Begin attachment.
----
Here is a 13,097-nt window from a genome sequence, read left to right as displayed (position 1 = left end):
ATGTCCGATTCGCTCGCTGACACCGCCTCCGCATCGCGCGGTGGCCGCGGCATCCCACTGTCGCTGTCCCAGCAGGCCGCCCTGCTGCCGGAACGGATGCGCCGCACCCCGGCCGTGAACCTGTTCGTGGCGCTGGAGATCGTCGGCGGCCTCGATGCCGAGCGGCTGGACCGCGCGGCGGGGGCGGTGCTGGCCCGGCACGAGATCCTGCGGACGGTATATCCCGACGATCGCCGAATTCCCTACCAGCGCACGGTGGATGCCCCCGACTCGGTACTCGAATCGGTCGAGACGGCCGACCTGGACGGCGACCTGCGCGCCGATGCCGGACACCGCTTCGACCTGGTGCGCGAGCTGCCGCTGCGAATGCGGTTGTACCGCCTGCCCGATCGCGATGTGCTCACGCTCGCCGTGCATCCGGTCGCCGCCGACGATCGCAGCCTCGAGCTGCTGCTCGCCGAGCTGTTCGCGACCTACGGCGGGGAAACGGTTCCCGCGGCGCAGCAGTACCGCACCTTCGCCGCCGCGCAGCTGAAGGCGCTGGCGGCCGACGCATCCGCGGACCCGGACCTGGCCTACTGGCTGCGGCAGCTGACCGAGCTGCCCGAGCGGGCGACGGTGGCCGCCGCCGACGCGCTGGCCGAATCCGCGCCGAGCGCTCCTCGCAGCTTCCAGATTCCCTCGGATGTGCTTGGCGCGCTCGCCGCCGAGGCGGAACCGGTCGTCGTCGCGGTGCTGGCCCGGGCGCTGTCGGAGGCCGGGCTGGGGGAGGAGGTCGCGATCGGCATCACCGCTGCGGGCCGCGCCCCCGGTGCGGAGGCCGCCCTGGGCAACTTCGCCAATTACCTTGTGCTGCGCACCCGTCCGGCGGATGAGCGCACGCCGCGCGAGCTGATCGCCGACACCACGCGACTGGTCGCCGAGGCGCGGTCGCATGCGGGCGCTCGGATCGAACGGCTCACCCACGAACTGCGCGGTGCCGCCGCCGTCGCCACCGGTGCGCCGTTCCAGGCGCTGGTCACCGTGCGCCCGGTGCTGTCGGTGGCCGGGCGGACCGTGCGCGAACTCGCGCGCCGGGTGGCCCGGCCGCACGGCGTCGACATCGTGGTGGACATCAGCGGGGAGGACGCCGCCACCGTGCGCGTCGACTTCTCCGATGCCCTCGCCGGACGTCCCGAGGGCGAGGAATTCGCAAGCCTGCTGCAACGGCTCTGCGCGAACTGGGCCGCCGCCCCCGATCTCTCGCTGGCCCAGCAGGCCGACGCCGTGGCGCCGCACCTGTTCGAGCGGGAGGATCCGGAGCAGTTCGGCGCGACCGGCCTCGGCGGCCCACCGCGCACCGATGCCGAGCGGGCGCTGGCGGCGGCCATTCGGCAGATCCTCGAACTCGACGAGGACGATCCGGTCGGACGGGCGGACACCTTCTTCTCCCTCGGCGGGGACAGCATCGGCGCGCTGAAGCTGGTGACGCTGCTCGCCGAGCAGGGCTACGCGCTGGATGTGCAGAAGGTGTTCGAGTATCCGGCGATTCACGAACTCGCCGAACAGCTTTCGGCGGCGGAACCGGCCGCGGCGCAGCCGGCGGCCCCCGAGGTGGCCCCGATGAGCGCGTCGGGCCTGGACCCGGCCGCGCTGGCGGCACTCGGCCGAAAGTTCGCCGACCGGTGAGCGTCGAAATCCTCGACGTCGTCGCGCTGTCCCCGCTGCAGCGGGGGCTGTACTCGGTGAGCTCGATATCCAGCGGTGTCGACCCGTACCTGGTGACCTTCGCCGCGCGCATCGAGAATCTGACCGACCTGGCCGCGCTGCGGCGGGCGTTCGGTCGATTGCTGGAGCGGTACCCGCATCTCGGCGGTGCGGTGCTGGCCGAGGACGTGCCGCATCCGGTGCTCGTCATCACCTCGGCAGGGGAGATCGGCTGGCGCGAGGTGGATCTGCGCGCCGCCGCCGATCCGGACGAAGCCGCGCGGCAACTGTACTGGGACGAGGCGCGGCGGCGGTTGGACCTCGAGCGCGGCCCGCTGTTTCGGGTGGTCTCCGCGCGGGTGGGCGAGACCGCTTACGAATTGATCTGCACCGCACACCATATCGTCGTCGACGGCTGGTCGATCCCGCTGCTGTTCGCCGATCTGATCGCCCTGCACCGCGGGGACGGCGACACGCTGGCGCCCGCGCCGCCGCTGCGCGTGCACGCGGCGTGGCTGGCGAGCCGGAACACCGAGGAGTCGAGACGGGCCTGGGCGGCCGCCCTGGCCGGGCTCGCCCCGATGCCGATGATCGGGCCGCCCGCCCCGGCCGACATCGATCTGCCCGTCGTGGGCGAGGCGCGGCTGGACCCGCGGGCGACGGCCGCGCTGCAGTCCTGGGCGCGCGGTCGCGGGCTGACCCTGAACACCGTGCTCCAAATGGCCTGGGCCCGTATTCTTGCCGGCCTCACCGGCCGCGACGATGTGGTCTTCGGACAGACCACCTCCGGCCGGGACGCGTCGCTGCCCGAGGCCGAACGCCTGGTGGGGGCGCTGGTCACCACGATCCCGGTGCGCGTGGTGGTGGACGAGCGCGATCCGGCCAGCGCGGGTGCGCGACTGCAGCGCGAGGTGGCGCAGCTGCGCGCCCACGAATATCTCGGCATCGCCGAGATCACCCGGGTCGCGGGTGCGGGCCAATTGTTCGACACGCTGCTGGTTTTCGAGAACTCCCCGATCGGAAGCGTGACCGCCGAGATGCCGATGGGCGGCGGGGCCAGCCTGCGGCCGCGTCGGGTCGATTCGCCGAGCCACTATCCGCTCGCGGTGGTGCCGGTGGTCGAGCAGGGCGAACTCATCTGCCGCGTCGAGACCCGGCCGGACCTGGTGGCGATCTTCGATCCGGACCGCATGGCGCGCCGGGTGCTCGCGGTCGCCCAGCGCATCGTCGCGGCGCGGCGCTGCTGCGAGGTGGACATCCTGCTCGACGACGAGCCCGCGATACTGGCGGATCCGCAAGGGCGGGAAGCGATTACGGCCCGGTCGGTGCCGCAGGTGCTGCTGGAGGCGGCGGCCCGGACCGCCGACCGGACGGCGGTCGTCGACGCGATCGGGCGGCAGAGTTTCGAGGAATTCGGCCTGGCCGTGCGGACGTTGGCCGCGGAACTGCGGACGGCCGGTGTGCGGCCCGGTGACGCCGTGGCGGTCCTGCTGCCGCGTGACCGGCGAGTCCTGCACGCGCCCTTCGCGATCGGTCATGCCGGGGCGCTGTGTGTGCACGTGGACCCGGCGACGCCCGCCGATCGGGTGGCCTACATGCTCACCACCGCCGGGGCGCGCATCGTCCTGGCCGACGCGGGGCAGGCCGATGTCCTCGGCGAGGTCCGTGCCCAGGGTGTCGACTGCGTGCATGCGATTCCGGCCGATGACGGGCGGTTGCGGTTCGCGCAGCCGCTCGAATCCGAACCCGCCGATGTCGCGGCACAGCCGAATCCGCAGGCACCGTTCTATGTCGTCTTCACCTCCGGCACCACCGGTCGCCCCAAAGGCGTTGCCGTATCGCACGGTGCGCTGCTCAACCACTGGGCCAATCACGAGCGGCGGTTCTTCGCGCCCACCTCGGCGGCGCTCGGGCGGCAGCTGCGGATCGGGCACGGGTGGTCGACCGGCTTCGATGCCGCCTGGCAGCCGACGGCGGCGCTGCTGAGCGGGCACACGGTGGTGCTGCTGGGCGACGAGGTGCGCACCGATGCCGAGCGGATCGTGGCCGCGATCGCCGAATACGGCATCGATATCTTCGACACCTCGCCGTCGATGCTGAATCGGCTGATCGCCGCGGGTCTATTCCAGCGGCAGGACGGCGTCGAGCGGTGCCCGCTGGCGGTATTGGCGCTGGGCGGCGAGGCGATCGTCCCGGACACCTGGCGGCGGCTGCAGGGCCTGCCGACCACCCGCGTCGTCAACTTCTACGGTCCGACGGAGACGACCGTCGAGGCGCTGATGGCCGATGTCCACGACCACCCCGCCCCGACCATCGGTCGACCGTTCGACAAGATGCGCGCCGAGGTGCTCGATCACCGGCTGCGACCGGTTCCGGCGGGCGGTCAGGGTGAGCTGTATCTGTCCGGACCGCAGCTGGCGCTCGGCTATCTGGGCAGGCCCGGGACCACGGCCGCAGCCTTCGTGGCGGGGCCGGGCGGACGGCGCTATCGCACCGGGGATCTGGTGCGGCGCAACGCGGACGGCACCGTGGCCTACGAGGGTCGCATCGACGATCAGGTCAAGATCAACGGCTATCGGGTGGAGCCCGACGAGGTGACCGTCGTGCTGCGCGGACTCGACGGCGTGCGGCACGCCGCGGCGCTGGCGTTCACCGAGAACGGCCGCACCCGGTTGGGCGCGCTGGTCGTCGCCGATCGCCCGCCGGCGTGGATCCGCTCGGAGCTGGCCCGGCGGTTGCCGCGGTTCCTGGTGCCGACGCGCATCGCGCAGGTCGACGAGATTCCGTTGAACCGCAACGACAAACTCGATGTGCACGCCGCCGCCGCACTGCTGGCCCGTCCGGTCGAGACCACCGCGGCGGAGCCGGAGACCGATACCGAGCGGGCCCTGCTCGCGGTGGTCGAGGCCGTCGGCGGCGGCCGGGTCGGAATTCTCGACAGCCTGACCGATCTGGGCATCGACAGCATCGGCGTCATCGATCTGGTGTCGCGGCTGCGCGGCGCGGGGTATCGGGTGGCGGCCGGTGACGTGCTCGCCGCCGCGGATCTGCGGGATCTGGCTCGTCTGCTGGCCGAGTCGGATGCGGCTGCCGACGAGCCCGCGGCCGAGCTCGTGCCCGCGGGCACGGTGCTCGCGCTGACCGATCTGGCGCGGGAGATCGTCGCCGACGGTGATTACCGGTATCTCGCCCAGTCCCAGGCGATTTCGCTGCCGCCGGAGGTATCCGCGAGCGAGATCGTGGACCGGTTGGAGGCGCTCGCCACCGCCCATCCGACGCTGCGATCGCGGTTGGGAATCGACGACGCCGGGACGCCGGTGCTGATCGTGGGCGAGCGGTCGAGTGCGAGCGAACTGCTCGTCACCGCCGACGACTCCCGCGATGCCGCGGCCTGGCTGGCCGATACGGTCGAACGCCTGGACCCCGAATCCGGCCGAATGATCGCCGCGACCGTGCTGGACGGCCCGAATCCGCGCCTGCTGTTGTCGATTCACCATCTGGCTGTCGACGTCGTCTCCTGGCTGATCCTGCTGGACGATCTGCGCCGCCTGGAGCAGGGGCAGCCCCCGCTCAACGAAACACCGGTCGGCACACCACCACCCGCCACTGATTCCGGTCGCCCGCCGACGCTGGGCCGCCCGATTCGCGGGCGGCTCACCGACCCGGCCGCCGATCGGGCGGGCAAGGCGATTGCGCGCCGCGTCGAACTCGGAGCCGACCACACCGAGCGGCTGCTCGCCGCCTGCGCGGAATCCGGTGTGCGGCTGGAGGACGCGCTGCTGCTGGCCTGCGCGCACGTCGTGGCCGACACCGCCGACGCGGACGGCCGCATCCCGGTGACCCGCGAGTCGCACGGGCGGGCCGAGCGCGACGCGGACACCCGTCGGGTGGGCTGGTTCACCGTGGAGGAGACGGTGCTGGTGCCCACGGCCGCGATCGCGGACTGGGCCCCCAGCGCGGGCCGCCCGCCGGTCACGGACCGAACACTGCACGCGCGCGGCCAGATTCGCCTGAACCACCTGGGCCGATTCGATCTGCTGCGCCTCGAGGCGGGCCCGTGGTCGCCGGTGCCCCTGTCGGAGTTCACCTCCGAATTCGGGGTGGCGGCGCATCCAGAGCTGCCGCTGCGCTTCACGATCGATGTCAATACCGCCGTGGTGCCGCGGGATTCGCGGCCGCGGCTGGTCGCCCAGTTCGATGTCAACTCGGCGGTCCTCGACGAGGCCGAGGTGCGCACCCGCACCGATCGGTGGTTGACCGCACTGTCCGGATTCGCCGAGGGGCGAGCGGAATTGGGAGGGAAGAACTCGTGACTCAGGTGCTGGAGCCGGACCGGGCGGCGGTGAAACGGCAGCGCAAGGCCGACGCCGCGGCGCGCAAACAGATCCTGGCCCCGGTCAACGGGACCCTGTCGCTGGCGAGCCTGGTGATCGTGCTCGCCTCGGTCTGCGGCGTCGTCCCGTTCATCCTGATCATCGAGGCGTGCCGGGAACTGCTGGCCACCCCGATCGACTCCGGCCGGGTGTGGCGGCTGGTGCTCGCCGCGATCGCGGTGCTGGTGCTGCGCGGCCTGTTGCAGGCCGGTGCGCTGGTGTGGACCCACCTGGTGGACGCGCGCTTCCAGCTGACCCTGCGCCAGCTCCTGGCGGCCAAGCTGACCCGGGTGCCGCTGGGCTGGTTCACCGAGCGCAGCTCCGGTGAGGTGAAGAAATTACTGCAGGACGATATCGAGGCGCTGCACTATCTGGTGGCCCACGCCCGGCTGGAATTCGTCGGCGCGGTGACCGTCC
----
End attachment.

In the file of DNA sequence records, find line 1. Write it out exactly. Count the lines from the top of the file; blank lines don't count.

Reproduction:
Here is a 13,097-nt window from a genome sequence, read left to right as displayed (position 1 = left end):